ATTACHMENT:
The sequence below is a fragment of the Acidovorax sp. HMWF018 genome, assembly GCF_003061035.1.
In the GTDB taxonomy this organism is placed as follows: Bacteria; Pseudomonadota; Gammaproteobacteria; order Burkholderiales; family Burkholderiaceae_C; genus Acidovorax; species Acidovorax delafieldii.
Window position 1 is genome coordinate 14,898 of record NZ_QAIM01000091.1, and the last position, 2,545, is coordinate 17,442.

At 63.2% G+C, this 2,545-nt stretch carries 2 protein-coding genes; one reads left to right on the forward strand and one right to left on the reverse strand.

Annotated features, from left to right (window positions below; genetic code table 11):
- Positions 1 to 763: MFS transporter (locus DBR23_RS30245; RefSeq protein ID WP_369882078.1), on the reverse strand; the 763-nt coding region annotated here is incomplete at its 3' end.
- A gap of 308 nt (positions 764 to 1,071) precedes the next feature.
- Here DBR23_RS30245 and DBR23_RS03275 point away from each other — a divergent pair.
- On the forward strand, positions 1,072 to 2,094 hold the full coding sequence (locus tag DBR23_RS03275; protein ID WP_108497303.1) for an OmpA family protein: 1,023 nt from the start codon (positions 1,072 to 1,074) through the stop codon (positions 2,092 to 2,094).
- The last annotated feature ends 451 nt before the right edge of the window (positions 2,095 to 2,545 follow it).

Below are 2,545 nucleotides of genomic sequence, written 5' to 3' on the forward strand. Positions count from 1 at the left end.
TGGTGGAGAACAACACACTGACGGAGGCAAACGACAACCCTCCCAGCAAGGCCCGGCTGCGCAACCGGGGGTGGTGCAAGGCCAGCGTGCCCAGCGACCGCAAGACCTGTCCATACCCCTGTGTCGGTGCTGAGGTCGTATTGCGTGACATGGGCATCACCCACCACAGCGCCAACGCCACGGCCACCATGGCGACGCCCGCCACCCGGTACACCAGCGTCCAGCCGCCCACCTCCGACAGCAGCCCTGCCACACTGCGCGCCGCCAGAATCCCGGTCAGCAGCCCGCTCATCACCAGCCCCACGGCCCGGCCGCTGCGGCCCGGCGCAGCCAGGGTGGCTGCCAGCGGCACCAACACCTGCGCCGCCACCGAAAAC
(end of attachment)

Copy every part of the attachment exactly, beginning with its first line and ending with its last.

The sequence below is a fragment of the Acidovorax sp. HMWF018 genome, assembly GCF_003061035.1.
In the GTDB taxonomy this organism is placed as follows: Bacteria; Pseudomonadota; Gammaproteobacteria; order Burkholderiales; family Burkholderiaceae_C; genus Acidovorax; species Acidovorax delafieldii.
Window position 1 is genome coordinate 14,898 of record NZ_QAIM01000091.1, and the last position, 2,545, is coordinate 17,442.

At 63.2% G+C, this 2,545-nt stretch carries 2 protein-coding genes; one reads left to right on the forward strand and one right to left on the reverse strand.

Annotated features, from left to right (window positions below; genetic code table 11):
- Positions 1 to 763: MFS transporter (locus DBR23_RS30245; RefSeq protein ID WP_369882078.1), on the reverse strand; the 763-nt coding region annotated here is incomplete at its 3' end.
- A gap of 308 nt (positions 764 to 1,071) precedes the next feature.
- Here DBR23_RS30245 and DBR23_RS03275 point away from each other — a divergent pair.
- On the forward strand, positions 1,072 to 2,094 hold the full coding sequence (locus tag DBR23_RS03275; protein ID WP_108497303.1) for an OmpA family protein: 1,023 nt from the start codon (positions 1,072 to 1,074) through the stop codon (positions 2,092 to 2,094).
- The last annotated feature ends 451 nt before the right edge of the window (positions 2,095 to 2,545 follow it).

Below are 2,545 nucleotides of genomic sequence, written 5' to 3' on the forward strand. Positions count from 1 at the left end.
TGGTGGAGAACAACACACTGACGGAGGCAAACGACAACCCTCCCAGCAAGGCCCGGCTGCGCAACCGGGGGTGGTGCAAGGCCAGCGTGCCCAGCGACCGCAAGACCTGTCCATACCCCTGTGTCGGTGCTGAGGTCGTATTGCGTGACATGGGCATCACCCACCACAGCGCCAACGCCACGGCCACCATGGCGACGCCCGCCACCCGGTACACCAGCGTCCAGCCGCCCACCTCCGACAGCAGCCCTGCCACACTGCGCGCCGCCAGAATCCCGGTCAGCAGCCCGCTCATCACCAGCCCCACGGCCCGGCCGCTGCGGCCCGGCGCAGCCAGGGTGGCTGCCAGCGGCACCAACACCTGCGCCGCCACCGAAAAC